I actually applied the last coat of sealer after assembling the shoes and hung the shoes to dry. The result is always neater, if you can apply the sealer to all necessary surfaces (sides, back, front, bottom) at once, but that means you need to figure out a way to place the heels/shoes to dry in a way that the wet surfaces won't touch anything.

Here are the shoes on 16" Miss Piggy.

For the previous post on using transparent plastic, see here.

Wednesday, September 5, 2012

Making modeling clay heels

My main problem with modeling clay is that I cannot make two identical pieces without a pattern or mold. So, I have solved the problem of making heels by using a cardboard mold.

This time I was making heels for 16" Miss Piggy's shoes. The photo below shows the cardboard insole with an empty mold for the heel.

The hardest part is making the pattern for the mold. You can see the basic form below, but it is very much trial and error. Once you've got the pattern right, draw the required number of them on cardboard, fold the front parts as shown, and cut out the pieces. You can make the folds after cutting, but I find this order easier.

Curve the back and sides of the heels using a suitable round object, for example, a marker pen.Then glue the front as shown. The result is the neatest, if the lower flap (the one that goes inside, against the modeling clay) covers the entire width of the heel front. If it doesn't, you'll get a visible seam in the modeling clay (see the last photo of this blog post).

When the glue is dry, pack the molds full of modeling clay. Press it tightly to avoid any gaps, but be careful, so you won't crush the mold. When the mold is full, use a craft knife to cut off any modeling clay that exceeds the top or bottom of the mold, and make sure the form of the heel is the way you want it.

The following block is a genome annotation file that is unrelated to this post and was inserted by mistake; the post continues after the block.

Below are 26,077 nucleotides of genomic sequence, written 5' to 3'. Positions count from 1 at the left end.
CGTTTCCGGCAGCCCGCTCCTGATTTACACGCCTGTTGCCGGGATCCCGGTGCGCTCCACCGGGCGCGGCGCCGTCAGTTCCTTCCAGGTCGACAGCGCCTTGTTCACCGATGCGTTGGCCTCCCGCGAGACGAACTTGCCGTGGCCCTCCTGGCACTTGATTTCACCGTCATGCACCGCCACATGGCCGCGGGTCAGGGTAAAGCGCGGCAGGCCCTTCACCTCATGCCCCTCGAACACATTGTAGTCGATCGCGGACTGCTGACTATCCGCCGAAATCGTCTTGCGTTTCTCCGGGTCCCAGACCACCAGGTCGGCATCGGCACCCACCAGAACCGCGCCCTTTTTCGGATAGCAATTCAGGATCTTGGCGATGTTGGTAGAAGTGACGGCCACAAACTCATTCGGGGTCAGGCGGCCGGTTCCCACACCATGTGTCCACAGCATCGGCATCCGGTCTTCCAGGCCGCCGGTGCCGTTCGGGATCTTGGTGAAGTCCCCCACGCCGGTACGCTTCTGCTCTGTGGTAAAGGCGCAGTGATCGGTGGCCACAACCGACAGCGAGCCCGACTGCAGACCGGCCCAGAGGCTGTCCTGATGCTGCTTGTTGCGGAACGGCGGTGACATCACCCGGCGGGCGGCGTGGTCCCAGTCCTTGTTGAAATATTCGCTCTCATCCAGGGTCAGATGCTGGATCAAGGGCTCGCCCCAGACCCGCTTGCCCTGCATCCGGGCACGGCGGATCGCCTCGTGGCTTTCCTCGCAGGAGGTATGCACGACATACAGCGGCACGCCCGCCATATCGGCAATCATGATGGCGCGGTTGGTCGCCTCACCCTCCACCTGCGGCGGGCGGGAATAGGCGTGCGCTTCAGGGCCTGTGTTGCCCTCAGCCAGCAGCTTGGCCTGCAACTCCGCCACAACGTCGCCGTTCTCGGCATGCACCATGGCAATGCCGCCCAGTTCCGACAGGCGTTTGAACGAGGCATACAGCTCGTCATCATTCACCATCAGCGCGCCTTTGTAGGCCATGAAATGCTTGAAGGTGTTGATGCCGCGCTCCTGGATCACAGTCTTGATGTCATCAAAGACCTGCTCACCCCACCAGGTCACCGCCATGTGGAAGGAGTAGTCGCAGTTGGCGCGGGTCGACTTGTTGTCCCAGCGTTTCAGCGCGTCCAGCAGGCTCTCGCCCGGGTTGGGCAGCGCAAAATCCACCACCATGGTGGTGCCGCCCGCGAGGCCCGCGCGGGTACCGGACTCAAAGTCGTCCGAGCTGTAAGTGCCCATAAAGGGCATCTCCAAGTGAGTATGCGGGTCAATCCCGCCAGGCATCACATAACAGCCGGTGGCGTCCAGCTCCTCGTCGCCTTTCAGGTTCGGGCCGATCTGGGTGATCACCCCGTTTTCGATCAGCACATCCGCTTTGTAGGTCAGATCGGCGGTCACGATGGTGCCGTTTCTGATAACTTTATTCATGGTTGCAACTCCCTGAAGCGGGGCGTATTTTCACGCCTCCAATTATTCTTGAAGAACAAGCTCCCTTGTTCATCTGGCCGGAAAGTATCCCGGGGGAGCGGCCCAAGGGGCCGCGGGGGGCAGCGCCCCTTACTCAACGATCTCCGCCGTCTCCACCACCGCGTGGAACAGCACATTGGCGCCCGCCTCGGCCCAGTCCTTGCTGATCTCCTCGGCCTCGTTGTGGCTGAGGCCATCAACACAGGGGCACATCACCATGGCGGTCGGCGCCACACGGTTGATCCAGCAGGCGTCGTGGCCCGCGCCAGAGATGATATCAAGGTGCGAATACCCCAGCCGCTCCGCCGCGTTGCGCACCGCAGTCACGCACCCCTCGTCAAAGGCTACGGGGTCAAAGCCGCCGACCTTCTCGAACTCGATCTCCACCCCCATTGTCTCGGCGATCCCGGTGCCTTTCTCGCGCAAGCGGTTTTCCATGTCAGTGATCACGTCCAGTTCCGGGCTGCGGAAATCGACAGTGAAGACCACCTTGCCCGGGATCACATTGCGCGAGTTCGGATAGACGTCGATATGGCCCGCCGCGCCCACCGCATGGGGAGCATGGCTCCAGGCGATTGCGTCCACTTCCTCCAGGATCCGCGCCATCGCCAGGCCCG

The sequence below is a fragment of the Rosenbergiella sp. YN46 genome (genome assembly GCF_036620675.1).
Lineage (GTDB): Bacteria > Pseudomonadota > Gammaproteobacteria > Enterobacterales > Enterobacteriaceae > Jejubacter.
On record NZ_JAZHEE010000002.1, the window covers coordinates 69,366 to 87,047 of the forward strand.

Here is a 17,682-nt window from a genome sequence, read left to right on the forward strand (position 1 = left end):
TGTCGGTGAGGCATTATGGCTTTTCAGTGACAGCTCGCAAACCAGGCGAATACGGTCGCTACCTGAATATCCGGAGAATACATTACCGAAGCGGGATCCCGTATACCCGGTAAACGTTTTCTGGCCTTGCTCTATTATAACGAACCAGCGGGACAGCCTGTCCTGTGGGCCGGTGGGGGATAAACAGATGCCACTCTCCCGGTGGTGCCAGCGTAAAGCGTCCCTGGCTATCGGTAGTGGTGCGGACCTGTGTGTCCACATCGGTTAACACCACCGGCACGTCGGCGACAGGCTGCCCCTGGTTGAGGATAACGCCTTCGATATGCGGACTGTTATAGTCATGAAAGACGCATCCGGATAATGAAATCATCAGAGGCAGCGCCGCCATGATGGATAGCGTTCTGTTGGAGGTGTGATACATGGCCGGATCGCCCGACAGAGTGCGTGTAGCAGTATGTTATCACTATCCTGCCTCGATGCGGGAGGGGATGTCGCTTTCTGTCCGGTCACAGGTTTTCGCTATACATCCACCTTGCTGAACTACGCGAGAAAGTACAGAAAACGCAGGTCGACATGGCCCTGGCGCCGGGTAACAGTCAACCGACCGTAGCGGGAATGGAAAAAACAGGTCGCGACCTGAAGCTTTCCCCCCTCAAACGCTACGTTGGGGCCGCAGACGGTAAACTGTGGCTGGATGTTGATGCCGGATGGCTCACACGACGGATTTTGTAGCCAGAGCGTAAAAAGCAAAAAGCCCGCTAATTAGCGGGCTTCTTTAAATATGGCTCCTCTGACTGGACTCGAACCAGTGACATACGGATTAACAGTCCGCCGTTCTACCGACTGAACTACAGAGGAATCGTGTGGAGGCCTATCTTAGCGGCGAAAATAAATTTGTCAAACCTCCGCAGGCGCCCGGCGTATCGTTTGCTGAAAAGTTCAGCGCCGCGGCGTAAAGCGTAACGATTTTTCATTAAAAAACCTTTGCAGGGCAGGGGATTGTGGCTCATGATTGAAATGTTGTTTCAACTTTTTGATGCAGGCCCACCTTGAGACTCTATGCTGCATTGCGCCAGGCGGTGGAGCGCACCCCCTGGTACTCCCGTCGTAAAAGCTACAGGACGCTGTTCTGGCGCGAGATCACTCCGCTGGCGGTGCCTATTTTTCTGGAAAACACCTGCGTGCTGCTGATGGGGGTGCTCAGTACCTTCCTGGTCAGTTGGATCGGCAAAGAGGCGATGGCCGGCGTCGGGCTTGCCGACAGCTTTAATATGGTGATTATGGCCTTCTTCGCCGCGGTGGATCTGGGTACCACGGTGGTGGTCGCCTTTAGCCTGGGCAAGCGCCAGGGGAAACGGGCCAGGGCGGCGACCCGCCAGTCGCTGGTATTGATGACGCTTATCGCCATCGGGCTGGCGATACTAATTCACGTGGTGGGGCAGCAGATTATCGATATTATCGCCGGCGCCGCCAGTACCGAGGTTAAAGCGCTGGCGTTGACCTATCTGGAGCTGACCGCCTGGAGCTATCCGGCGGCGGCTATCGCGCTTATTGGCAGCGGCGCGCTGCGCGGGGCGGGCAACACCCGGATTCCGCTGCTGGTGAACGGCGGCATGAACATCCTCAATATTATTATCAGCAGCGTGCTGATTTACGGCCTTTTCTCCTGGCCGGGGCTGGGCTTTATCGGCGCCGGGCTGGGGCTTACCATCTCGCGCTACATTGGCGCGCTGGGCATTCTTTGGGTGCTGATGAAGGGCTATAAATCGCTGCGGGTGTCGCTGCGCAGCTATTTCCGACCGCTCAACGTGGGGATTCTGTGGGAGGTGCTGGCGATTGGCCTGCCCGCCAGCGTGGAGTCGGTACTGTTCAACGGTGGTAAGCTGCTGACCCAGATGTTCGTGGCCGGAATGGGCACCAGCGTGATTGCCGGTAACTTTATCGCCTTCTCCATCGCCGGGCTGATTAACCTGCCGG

Bake the heels in the oven according to the instructions given in the packaging of the modeling clay you're using. After getting them out of the oven, remove the cardboard immediately (as soon as you can handle the hot pieces). If you let the pieces cool down, the cardboard will be a lot harder to remove. If you're going to cover the heels with fabric, leather, etc., you can also leave the cardboard in place (especially, if you have used leftover pieces of clay of various colors and want to make sure that won't show through the material used for covering the heels).

Here are the finished heels for Miss Piggy.

The top of the heel may be convex even when you have cut it before baking. If that is the case, just use a craft knife to remove any extra material. This has the added benefit that glue will hold better, if the surface is cut or sanded after baking.

Tuesday, September 4, 2012

Copying a real-life design

Some months ago, I saw an interesting design at a shoe store. I took a photo as I knew I'd want to try making these in doll size.

The first version is for Monster High dolls. I'm thinking of trying them for a bigger doll as well, because of the potential for better details.

I started by making the patterns. The pattern for the upper looks so strange that I actually had to write in it which way the sides are supposed to go. Next, I made the cardboard insoles.

Usually, I make the closing mechanism last, but this time, the shape of the upper made it really hard to get it to stay in the correct position for gluing, so I had to get it closed before gluing. It's a simple bead and hole mechanism again. That's easy to make and works really well with leather.

With that problem solved, I manage to glue the uppers in place (after gluing pieces of leather on top of the cardboard insoles).

Then I glued the straps to the uppers. The straps are from a card-woven band I used for another pair previously. I really wanted to have more straps, like in the shoes I photographed at the store, but the band was too wide for that.

Then I glued the straps under the insoles.

Because the materials used were quite thick, I decided to fill the gaps with leftover pieces to ensure that the outer soles would be even.

For the toe parts, I glued oversized pieces and trimmed them after the glue was dry.

Then I glued the outer soles in place.

I made the heels from round strips of wood, which I glued in place and painted brown. You can also paint first and glue afterwards, but when you glue the heels in place first, you can hold the entire shoe when painting, paint the entire heels at once, and it is easy to put them to dry so that the heels won't touch anything.

Here are the finished shoes on Clawdeen.